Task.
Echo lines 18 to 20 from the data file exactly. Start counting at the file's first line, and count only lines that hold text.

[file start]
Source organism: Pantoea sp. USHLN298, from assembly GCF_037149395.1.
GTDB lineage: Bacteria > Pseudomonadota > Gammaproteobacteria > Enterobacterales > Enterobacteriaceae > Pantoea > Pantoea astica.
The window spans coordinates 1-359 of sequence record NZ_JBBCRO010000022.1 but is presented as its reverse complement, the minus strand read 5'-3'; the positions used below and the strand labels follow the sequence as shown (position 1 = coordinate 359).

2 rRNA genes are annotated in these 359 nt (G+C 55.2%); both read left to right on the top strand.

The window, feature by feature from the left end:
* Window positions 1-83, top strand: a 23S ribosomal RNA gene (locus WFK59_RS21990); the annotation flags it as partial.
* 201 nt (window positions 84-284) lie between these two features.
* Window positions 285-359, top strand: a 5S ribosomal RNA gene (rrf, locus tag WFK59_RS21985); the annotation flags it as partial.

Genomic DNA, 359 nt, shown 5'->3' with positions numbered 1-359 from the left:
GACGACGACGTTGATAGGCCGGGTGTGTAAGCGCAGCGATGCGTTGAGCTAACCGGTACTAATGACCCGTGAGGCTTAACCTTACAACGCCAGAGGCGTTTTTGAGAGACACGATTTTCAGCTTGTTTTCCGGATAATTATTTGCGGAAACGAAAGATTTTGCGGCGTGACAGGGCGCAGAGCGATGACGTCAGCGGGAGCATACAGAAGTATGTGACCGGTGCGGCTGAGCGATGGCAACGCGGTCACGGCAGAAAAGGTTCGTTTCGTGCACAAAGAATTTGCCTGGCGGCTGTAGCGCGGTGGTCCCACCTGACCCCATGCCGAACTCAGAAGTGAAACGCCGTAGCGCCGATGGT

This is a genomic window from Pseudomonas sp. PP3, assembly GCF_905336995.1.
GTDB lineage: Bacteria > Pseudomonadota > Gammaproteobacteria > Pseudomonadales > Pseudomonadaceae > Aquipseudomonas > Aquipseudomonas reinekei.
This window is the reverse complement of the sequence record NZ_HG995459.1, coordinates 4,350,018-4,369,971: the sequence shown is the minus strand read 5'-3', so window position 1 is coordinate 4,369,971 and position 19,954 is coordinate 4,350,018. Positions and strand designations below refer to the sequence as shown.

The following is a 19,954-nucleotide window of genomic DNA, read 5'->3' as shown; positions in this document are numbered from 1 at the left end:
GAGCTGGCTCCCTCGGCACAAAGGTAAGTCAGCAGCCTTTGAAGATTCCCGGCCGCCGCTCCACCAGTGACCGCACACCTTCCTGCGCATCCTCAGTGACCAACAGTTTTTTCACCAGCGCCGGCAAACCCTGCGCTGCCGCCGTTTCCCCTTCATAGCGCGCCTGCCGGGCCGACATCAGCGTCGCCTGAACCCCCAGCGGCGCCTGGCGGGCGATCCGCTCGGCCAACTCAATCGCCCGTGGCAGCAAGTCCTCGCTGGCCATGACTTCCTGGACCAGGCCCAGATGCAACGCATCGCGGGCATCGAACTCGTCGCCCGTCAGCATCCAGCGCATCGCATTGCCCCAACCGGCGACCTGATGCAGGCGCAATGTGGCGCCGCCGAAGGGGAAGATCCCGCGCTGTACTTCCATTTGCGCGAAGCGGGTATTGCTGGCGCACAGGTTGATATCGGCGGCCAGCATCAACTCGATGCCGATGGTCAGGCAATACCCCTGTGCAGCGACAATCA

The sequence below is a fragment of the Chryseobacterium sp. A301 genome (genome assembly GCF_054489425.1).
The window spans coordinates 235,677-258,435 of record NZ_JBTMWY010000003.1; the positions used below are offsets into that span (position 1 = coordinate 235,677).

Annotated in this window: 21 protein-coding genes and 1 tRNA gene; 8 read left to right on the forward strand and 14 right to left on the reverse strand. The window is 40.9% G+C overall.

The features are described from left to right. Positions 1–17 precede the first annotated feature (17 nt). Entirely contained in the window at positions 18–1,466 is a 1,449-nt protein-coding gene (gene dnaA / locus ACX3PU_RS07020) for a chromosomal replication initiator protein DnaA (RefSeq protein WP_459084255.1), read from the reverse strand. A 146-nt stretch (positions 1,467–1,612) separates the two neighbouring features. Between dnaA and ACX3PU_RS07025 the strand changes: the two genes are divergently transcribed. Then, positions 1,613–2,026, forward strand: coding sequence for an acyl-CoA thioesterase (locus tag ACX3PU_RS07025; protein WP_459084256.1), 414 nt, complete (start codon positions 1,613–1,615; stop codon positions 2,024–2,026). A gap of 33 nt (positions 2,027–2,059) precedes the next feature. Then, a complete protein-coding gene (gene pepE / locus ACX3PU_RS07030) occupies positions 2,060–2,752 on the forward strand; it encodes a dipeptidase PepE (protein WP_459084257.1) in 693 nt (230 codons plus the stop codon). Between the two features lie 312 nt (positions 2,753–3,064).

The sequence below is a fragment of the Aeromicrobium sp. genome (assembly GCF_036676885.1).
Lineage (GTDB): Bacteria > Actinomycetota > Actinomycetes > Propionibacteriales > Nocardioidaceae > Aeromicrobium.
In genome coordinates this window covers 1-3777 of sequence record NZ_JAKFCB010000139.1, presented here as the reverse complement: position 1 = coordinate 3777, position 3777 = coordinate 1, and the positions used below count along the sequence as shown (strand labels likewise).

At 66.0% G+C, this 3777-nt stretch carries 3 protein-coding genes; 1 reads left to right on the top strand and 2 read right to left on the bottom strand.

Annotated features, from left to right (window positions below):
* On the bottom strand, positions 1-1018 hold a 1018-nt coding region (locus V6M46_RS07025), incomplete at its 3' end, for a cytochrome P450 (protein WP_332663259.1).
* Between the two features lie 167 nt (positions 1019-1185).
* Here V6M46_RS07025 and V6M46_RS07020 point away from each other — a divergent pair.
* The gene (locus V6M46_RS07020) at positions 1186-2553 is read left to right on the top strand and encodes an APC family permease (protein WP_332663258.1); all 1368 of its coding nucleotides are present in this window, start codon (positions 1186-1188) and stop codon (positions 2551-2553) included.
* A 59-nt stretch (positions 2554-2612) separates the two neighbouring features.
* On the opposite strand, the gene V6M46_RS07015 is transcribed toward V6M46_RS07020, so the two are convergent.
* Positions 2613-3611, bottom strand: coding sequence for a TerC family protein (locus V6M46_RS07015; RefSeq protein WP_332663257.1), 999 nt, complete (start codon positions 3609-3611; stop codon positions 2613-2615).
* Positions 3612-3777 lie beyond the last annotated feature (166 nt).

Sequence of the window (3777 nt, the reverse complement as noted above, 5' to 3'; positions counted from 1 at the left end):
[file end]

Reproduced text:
Annotated in this window: 21 protein-coding genes and 1 tRNA gene; 8 read left to right on the forward strand and 14 right to left on the reverse strand. The window is 40.9% G+C overall.

The features are described from left to right. Positions 1–17 precede the first annotated feature (17 nt). Entirely contained in the window at positions 18–1,466 is a 1,449-nt protein-coding gene (gene dnaA / locus ACX3PU_RS07020) for a chromosomal replication initiator protein DnaA (RefSeq protein WP_459084255.1), read from the reverse strand. A 146-nt stretch (positions 1,467–1,612) separates the two neighbouring features. Between dnaA and ACX3PU_RS07025 the strand changes: the two genes are divergently transcribed. Then, positions 1,613–2,026, forward strand: coding sequence for an acyl-CoA thioesterase (locus tag ACX3PU_RS07025; protein WP_459084256.1), 414 nt, complete (start codon positions 1,613–1,615; stop codon positions 2,024–2,026). A gap of 33 nt (positions 2,027–2,059) precedes the next feature. Then, a complete protein-coding gene (gene pepE / locus ACX3PU_RS07030) occupies positions 2,060–2,752 on the forward strand; it encodes a dipeptidase PepE (protein WP_459084257.1) in 693 nt (230 codons plus the stop codon). Between the two features lie 312 nt (positions 2,753–3,064).

The sequence below is a fragment of the Aeromicrobium sp. genome (assembly GCF_036676885.1).